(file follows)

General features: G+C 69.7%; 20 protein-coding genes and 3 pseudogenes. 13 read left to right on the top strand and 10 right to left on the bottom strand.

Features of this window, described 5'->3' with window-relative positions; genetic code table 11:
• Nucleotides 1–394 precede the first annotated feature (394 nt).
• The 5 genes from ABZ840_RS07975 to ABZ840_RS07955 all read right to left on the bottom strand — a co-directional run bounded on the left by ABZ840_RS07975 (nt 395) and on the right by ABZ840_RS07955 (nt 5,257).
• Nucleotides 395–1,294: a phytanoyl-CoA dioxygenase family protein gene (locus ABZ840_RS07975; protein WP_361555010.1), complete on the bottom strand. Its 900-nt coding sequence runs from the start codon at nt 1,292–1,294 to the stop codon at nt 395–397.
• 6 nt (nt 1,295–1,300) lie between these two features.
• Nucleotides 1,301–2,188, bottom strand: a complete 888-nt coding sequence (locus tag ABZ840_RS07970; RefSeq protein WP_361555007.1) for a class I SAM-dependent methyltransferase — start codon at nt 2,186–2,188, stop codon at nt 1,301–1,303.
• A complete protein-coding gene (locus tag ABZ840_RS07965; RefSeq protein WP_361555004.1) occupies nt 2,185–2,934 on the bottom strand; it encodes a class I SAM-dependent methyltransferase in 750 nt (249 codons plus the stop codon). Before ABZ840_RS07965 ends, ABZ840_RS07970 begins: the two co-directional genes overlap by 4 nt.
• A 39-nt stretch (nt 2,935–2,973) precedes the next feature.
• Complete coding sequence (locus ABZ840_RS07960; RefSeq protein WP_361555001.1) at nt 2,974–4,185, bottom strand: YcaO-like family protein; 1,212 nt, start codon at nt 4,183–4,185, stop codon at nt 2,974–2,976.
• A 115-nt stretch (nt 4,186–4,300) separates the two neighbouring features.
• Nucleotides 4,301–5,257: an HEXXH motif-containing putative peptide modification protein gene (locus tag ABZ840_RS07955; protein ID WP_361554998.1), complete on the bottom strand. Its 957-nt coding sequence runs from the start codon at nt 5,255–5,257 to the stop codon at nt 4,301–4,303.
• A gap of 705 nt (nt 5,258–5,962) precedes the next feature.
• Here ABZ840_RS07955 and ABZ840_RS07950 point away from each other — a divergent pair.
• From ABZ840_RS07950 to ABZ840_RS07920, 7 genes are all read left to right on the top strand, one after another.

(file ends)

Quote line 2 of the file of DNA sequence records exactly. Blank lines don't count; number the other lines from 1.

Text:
Features of this window, described 5'->3' with window-relative positions; genetic code table 11: